Of Force Multipliers and Hot Spotting: RWJF-Supported Initiatives Bring Forth Innovation
May 16, 2012, 4:14 AM, Posted by John R. Lumpkin
Innovation – the process of applying new thinking to old problems – is critical to improving our health care system.
On May 8, the Department of Health and Human Services (HHS) announced its first round of Health Care Innovation Award grants to 26 organizations nationwide, including two groundbreaking initiatives that have been supported by the Robert Wood Johnson Foundation (RWJF). Together, Project ECHO and the Camden Coalition of Healthcare Providers funded through Cooper University Hospital will receive three-year HHS grants totaling more than $11 million to amplify their efforts to improve both the quality and affordability of health care.
In the case of both Project ECHO and the Camden Coalition, these words could not be truer.
Project ECHO: Expanding Treatment Capacity by Sharing Medical Knowledge
Project ECHO, the transformative model of medical education and health care delivery led by social innovator Sanjeev Arora, MD, of the University of New Mexico Health Sciences Center in Albuquerque, brings high-quality, complex care to very sick patients wherever they live. The ECHO model teams community-based providers with specialists at university medical centers to manage patients with complex chronic conditions. Through real-time virtual clinics conducted weekly in the manner of grand rounds, Project ECHO shares medical knowledge to expand treatment capacity, producing what Dr. Arora calls a “force multiplier effect.”
RWJF is supporting Project ECHO with a three-year, $5 million grant, and believes that one day the ECHO model will be the new norm for a systems approach to delivering high-quality care. We see in ECHO the potential to save and improve millions of lives.
The model started in New Mexico and is spreading quickly, with replications in Washington state and Chicago. Government agencies, academic medical centers, health care systems, health plans, and others are also adopting the ECHO model.
With a Health Care Innovation Award grant of nearly $8.5 million, Project ECHO will significantly step up its operations in New Mexico and Washington state, training an additional 150 to 300 primary care professionals, including physicians, nurses, physician assistants, nurse assistants, and community health workers, to provide care for patients with complex, chronic diseases ranging from hepatitis C to rheumatoid arthritis to mental illness.
These newly trained “primary care intensivists” will treat 5,000 high-cost, high-utilization patients with high levels of disease severity, at an estimated savings of $11 million over the three-year grant period.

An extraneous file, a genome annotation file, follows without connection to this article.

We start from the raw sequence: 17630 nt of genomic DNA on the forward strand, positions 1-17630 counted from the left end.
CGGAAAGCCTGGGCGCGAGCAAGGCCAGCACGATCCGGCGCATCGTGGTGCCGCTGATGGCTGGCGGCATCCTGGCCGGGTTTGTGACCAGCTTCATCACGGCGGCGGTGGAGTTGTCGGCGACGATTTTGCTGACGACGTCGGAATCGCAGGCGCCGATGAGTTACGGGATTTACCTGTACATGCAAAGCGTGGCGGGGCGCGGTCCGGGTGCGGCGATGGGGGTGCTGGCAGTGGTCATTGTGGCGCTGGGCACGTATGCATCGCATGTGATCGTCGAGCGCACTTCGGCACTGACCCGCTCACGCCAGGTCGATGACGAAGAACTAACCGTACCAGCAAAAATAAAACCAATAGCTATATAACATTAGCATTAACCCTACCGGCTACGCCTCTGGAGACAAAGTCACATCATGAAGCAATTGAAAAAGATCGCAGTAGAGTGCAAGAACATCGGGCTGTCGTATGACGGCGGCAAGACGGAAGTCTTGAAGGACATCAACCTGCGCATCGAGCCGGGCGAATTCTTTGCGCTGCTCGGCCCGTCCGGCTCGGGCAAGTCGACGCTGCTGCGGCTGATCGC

While savings are important, the notion of bringing high-quality care to an additional 5,000 high-need patients is exhilarating. It’s also the tip of the iceberg in terms of what the ECHO model can achieve for our health care system.
Camden Initiative Transforms Health Through “Hot Spotting”
Cooper University Hospital, of Camden, N.J., will receive a nearly $2.8 million Health Care Innovation Award to support its work with the nonprofit Camden Coalition of Healthcare Providers to identify and track patients with frequent emergency department visits and repeat hospitalizations and provide them with coordinated medical and social services. This practice, known as “hot spotting,” was pioneered by Jeffrey Brenner, MD, who directs the Camden Coalition and is head of the hospital’s Urban Health Institute.
The Camden Coalition began hot spotting in 2002, collecting and using data from public and private insurance claims to identify which patients were using the most expensive services and mapping where they lived. In addition, the Coalition worked with social service providers to ensure that patients got the support they needed to manage their conditions—such as transportation to their medical appointments—as well as clear discharge plans, so that they didn’t fall through the cracks after hospital stays and end up in the emergency room.
Hot spotting provides important clues for how the health care system can improve the health of its sickest patients and keep them out of hospitals and emergency rooms. This is huge. Research shows that the sickest 5 percent of patients account for more than half of U.S. health care costs. Improving the health and outcomes of these 5 percent would free up health care resources tremendously. The Camden model will soon be tested in several communities with RWJF support.
With the Health Care Innovation Award, the Camden Coalition will use the hot-spotting model to identify and coordinate care for an additional 1,200 high-use, high-cost patients, at an estimated savings of approximately $6.1 million over the three-year period. In addition, the program will create and provide training for 14 new staff to help expand a multidisciplinary team that will support care coordination activities.
The Robert Wood Johnson Foundation is committed to supporting game-changing innovation that can dramatically improve the health and health care of all Americans. On behalf of the RWJF, I congratulate Dr. Arora, Dr. Brenner, and their colleagues – not only for receiving these very significant awards, but also for the wonderful and important work that they do.